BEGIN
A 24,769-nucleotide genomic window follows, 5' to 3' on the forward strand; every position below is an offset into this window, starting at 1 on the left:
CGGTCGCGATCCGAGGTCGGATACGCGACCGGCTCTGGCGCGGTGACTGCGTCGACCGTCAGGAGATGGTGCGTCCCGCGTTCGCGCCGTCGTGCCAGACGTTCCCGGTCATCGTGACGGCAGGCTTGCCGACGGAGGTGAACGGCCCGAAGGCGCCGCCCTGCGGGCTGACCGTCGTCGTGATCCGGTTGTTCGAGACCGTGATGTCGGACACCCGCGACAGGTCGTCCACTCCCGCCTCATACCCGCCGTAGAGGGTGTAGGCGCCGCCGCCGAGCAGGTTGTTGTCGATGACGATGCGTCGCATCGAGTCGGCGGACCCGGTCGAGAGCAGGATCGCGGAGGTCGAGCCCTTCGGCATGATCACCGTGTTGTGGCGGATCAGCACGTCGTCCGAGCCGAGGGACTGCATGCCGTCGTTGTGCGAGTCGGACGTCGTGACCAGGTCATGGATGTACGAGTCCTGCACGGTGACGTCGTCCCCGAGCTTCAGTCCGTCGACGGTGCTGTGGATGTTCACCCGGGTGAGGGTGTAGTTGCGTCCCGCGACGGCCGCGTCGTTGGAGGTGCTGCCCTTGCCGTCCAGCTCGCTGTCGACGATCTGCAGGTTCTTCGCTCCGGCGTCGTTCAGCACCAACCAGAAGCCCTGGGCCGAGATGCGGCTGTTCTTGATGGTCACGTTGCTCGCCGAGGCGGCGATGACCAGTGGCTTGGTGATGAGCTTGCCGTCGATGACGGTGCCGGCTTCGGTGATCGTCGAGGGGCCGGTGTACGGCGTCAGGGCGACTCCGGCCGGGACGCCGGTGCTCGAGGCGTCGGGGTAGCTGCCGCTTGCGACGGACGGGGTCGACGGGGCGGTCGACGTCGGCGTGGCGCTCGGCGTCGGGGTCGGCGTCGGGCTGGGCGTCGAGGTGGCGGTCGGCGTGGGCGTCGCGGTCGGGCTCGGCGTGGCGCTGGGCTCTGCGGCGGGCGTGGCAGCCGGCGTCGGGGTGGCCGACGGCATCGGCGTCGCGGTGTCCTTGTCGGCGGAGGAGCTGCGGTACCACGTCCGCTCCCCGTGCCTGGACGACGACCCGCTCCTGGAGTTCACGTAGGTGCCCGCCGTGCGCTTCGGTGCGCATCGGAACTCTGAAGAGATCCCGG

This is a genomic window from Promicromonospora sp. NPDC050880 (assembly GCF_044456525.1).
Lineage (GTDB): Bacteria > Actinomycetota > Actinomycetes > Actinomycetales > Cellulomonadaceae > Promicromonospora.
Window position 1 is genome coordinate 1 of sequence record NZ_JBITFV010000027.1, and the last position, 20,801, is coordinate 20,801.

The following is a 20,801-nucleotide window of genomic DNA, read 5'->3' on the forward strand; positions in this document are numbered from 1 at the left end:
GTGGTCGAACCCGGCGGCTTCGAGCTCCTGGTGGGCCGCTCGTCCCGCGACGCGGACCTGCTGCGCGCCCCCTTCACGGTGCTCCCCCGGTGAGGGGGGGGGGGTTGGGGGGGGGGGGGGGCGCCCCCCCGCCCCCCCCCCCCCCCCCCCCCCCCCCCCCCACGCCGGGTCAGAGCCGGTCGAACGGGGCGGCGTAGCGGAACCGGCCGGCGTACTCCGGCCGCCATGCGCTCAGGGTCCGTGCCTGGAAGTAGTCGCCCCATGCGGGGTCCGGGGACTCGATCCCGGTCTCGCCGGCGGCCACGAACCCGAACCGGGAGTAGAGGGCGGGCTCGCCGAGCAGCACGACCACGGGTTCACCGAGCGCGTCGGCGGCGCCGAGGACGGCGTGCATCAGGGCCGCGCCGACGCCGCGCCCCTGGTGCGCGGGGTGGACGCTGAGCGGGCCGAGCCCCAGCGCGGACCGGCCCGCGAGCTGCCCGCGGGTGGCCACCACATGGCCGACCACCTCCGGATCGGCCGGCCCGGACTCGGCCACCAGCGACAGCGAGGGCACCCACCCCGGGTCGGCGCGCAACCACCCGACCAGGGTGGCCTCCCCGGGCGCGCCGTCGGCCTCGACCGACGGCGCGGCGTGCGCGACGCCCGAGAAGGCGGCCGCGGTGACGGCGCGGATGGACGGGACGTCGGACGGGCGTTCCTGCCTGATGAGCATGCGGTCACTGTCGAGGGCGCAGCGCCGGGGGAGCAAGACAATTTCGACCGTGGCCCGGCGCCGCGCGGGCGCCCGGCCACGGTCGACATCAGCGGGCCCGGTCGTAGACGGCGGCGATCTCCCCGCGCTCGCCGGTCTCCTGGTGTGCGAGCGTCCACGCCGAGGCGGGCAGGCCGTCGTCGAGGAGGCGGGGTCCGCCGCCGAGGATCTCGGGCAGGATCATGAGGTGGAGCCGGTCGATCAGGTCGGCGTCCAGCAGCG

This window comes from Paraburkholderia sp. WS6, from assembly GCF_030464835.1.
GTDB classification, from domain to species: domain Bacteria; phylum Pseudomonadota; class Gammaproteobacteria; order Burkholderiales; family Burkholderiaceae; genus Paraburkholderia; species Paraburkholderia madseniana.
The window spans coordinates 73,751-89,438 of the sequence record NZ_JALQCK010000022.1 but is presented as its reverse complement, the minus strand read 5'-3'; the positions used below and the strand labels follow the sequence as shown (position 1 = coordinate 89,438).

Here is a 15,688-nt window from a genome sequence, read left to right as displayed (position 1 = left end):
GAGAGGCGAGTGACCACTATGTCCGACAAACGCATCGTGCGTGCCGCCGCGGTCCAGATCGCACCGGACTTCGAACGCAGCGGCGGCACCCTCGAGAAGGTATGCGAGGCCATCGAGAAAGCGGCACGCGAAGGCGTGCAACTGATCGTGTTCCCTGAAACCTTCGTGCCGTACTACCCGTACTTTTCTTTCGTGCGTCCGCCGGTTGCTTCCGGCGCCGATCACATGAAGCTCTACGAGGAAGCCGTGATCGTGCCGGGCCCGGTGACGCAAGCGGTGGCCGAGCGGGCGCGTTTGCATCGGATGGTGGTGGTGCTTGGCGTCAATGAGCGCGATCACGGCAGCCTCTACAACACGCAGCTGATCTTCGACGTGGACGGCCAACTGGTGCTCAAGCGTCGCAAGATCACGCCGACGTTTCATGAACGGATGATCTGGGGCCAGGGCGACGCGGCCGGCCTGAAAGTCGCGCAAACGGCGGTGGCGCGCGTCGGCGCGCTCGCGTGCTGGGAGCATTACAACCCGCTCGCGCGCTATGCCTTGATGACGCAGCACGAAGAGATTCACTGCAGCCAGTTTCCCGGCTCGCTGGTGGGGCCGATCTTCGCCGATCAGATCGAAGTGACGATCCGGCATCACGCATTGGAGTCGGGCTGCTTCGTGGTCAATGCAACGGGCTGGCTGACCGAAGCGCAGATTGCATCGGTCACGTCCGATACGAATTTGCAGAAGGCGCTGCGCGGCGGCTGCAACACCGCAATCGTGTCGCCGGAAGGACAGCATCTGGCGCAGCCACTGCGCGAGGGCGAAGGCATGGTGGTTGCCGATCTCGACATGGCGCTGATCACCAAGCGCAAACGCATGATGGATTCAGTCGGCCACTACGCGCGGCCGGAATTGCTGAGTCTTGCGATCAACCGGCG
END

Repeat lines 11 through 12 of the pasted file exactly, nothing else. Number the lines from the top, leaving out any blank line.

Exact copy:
Here is a 15,688-nt window from a genome sequence, read left to right as displayed (position 1 = left end):
GAGAGGCGAGTGACCACTATGTCCGACAAACGCATCGTGCGTGCCGCCGCGGTCCAGATCGCACCGGACTTCGAACGCAGCGGCGGCACCCTCGAGAAGGTATGCGAGGCCATCGAGAAAGCGGCACGCGAAGGCGTGCAACTGATCGTGTTCCCTGAAACCTTCGTGCCGTACTACCCGTACTTTTCTTTCGTGCGTCCGCCGGTTGCTTCCGGCGCCGATCACATGAAGCTCTACGAGGAAGCCGTGATCGTGCCGGGCCCGGTGACGCAAGCGGTGGCCGAGCGGGCGCGTTTGCATCGGATGGTGGTGGTGCTTGGCGTCAATGAGCGCGATCACGGCAGCCTCTACAACACGCAGCTGATCTTCGACGTGGACGGCCAACTGGTGCTCAAGCGTCGCAAGATCACGCCGACGTTTCATGAACGGATGATCTGGGGCCAGGGCGACGCGGCCGGCCTGAAAGTCGCGCAAACGGCGGTGGCGCGCGTCGGCGCGCTCGCGTGCTGGGAGCATTACAACCCGCTCGCGCGCTATGCCTTGATGACGCAGCACGAAGAGATTCACTGCAGCCAGTTTCCCGGCTCGCTGGTGGGGCCGATCTTCGCCGATCAGATCGAAGTGACGATCCGGCATCACGCATTGGAGTCGGGCTGCTTCGTGGTCAATGCAACGGGCTGGCTGACCGAAGCGCAGATTGCATCGGTCACGTCCGATACGAATTTGCAGAAGGCGCTGCGCGGCGGCTGCAACACCGCAATCGTGTCGCCGGAAGGACAGCATCTGGCGCAGCCACTGCGCGAGGGCGAAGGCATGGTGGTTGCCGATCTCGACATGGCGCTGATCACCAAGCGCAAACGCATGATGGATTCAGTCGGCCACTACGCGCGGCCGGAATTGCTGAGTCTTGCGATCAACCGGCG